Featuring: Annie Hauxwell, David Hosp, C.C. Humphreys, David Ignatius, Tim Lebbon, Rebecca Levene, D.J. Molles, Marie Phillips, William Shaw, & graphic novels
Annie Hauxwell, A Morbid Habit (William Heinemann)
The hands were warm. Soft fingers, but flesh inflected with iron. Squeezing. The tongue lolled and protruded from the mouth. Vertebrae fragmented, one, two, three, until finally the hands relaxed and the limp body slid from their embrace.
Blood turned to ice and sealed the nostrils.
It’s the week before Christmas. Catherine Berlin sits alone gazing at a bank of monitors, each capturing a slice of a vast industrial estate. A van appears: two men delivering crates, moving quickly. Her boss tells her to ignore them, but she can’t.
Berlin’s scars have faded, but she still walks with a limp. She’s broke and working nights as a relief CCTV operator, and looking for something more substantial. Her heroin habit is under control – only just.
The night shifts end, but now Berlin herself is being watched. When an old friend offers her a job in Russia, she quickly agrees. The details are vague: a mysterious businessman with money to spend, a UK company offering a high fee for Berlin to investigate. Easy enough.
But Berlin arrives in Moscow to find that her problems are only just beginning. She is soon forced to confront some uncomfortable truths about her past, and her present. A body is found at the airport: a man clutching a sign with her name on it. Her pursuers reappear, and her guide, a Brit named Charlie, has secrets to hide. When Berlin’s businessman goes missing, she realises that she cannot trust anyone or anything, if she is to survive.
I’ve never heard of Hauxwell’s work, but this sounds pretty interesting. We’ll see.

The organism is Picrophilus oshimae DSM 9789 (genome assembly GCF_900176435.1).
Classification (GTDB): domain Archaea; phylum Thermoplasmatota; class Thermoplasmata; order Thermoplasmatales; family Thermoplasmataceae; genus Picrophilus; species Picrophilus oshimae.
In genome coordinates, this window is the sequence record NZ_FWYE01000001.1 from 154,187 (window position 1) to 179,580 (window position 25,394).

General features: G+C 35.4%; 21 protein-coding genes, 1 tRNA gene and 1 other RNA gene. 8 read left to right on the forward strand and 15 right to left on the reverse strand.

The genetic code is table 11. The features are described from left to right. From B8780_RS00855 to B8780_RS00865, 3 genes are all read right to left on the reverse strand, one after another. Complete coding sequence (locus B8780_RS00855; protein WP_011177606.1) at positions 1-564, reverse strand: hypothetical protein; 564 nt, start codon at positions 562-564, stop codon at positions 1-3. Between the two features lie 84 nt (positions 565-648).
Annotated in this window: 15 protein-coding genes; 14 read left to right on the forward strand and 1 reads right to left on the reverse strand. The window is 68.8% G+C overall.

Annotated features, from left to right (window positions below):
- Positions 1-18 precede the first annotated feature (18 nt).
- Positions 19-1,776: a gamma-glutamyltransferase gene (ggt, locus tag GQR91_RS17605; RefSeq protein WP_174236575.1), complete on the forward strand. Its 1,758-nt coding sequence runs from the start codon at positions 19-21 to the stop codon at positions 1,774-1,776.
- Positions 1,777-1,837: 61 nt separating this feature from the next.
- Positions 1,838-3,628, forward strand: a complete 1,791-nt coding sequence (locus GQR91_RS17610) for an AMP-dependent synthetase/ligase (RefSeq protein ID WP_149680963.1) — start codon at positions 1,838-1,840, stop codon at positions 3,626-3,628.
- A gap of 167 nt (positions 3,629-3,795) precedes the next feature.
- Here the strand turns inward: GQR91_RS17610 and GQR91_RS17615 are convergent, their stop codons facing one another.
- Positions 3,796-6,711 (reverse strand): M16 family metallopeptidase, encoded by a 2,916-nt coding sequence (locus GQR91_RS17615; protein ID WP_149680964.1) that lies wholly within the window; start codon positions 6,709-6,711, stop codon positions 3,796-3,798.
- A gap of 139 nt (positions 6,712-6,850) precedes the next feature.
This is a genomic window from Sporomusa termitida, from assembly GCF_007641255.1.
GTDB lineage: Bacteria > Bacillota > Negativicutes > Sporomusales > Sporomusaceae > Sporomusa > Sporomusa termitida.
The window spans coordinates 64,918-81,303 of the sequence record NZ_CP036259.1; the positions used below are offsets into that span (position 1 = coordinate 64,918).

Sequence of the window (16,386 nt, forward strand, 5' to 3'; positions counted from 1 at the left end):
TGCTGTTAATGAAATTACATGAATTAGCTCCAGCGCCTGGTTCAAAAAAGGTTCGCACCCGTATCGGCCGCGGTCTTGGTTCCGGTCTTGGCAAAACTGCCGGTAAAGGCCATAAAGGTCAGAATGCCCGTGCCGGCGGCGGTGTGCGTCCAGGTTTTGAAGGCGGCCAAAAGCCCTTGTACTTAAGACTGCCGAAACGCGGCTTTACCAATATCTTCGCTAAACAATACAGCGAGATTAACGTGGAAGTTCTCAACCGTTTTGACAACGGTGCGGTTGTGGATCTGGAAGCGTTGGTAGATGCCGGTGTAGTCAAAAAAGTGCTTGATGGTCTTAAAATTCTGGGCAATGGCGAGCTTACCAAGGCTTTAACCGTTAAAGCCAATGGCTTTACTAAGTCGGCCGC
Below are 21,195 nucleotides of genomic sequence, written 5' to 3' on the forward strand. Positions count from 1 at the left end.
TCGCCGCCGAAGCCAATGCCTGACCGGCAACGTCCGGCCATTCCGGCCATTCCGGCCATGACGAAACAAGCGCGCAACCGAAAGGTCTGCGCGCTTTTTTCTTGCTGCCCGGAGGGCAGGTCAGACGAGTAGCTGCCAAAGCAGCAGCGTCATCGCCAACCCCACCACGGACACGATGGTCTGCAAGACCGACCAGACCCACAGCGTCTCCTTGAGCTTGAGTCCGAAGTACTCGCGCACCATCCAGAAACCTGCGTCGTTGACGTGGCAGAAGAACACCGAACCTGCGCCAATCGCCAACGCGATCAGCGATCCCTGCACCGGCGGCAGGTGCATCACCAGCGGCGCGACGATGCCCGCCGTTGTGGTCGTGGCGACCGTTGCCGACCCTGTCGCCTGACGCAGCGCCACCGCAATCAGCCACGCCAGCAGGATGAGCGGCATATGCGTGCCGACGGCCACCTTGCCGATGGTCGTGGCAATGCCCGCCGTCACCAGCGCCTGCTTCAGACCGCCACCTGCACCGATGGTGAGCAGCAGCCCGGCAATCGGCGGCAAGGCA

David Hosp, Game of Death (Macmillan)
When a dark and thrilling fantasy becomes a terrifying reality
The first thing I notice is her face. It is so perfect it seems unlikely that it could ever exist in the real world. Her white skin is flawless, her features perfectly symmetrical, her lips red and wet and full, parting with every gasp. It is her eyes that hold me, though. They are a shade of blue I have never seen, with flecks of gold and crystal, and they are so penetrating it feels as though they are reaching out straight through his eyes into mine, begging me for… something I can't quite make out. It’s like those eyes have captured the dialectic of every human emotion that ever mattered - love and hate; ecstasy and terror; comfort and jealousy – and rolled them into a single glance that could level entire cities. I am slaughtered.
Imagine being able to create and experience your deepest dreams and your darkest fantasies…
Boston entrepreneur and techno whizz-kid, Nick Caldwell with the help of his long-time friend and colleague, Yvette, has worked on a programme where people can do just that – all from the safety and comfort of their home.
NextLife is an exciting young company which promises its subscribers the chance to experience anything they want. Climb Everest. Dive off the Barrier Reef. Go to a 1970s Rolling Stones concert. Walk the Great Wall of China.
But it seems that one of their clients has much more sinister desires.
And it involved the girl with the wonderful blue eyes…
David Hosp is an author I’ve been aware of for years, but for some inexplicable reason haven’t got around to reading before… This novel, however, sounds really good (even more so than his other, really-good-sounding novels), so I may read this next-but-one. Or certainly this month, anyway.